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The Ultimate Silicon Valley Road Trip
Theresa Gonzalez | Photo: Simon Fowler | March 29, 2019
Business travelers can take a VIP spin around town in the area’s most recognizable car.
Few things are more iconic to Silicon Valley than a Tesla Model X, unless you’re aboard one while touring the area’s most significant landmarks—Facebook, Apple, Google, Stanford. MyTesla Tours offers one-day excursions to business executives and investors from Latin America, other emerging regions or anyone else looking for an introduction to the area.
Founder Miguel Casillas hails from Mexico, where he taught innovation and business courses at IPADE, a prestigious business school with three campuses, including one in Mexico City. Landing in Silicon Valley in 2006 as a fund-raiser and entrepreneur in the startup world, he quickly became aware of an untapped opportunity.
“I noticed that the Latin American community and Latino community were not well-represented in the innovative ecosystem of Silicon Valley,” says Casillas. Thus, his Silicon Valley Links (svlinks.org), which connects C-suite executives and investors from Mexico with incubator and accelerator programs in Silicon Valley while teaching them how to navigate the area’s business culture, was born. (SV Links has since attracted nearly 2,000 people from 21 countries, who, according to the organization, have invested more than $60 million in new ventures since its 2009 launch.)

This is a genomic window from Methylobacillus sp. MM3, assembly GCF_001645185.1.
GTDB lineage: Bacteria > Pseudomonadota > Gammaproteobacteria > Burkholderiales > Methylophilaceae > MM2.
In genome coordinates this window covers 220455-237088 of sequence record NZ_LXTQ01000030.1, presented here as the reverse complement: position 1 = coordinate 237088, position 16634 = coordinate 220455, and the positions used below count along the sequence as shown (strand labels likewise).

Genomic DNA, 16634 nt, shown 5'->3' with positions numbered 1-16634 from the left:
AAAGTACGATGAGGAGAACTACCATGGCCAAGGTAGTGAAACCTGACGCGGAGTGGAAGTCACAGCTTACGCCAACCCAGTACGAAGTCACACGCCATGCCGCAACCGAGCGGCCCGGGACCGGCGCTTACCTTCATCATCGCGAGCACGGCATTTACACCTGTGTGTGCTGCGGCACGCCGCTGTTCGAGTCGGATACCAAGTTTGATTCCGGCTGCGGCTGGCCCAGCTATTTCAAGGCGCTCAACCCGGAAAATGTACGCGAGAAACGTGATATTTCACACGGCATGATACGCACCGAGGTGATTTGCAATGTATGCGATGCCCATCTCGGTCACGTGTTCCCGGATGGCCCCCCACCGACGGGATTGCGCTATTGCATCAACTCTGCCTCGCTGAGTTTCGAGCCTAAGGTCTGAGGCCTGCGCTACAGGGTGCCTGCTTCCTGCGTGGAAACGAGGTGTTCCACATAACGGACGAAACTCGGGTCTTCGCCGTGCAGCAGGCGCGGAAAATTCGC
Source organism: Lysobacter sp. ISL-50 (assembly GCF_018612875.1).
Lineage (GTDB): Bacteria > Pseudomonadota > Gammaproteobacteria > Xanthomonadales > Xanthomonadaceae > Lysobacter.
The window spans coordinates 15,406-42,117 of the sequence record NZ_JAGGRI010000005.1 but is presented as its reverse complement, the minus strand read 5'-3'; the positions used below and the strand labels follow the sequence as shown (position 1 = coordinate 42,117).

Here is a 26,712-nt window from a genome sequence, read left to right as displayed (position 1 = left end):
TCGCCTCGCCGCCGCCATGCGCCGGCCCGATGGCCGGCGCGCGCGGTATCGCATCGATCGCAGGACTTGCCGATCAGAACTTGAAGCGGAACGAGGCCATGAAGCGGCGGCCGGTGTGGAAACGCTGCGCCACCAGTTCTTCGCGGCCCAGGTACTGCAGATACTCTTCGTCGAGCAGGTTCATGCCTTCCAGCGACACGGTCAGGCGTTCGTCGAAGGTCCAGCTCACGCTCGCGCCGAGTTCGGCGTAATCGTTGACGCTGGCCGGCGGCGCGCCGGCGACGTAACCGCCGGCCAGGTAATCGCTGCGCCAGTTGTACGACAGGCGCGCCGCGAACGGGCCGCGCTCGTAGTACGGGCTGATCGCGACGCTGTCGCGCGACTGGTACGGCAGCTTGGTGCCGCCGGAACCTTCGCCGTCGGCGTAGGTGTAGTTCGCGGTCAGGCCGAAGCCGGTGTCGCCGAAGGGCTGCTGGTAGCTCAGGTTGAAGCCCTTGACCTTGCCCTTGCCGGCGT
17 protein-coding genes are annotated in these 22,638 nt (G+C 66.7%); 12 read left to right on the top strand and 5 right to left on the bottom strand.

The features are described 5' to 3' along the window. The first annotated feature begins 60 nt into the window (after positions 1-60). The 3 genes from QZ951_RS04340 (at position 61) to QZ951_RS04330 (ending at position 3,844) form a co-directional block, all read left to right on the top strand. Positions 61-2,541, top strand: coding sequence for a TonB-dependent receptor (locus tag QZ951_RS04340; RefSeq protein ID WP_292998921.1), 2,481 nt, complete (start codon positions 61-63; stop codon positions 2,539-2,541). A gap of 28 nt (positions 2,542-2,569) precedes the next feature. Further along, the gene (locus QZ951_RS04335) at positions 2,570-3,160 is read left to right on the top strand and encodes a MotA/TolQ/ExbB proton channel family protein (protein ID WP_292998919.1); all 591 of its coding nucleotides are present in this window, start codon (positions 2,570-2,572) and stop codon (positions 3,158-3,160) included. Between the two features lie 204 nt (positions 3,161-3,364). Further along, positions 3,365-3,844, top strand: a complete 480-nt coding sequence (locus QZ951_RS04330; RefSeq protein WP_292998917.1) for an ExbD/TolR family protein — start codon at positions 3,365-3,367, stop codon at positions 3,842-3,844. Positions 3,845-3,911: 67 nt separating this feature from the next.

MyTesla Tours became a natural offshoot of SV Links, which shares its fleet of four Teslas (two Model Xs, one Model S and one Model 3) with the touring company. When visitors don’t have time to commit to SV Links’ weeklong programs, which run $4,000 to $6,000, they can now opt for a luxury lay of the land at $700 to $1,000 a day (with lunch at Santana Row included). “The experience as a whole was completely enjoyable,” says Santiago Campos Cervera of Koga, an incubator based in Paraguay. “Every aspect of the tour was designed and facilitated by the SV Links team, even the conversation in the car.”
Local students and entrepreneurs are hired to guide the customized tours, which stop at places like HP Garage (Hewlett Packard), Apple Vistor Center, Intel Museum, Googleplex and, of course, Tesla Headquarters. “There are not a lot of Teslas in Latin America,” says Casillas, “so when our clients get into one, it’s like, ‘Wow, this is cool.’ The car pretty much represents the innovative spirit of Silicon Valley. It’s like Silicon Valley in a car.”
Originally published in the March issue of Silicon Valley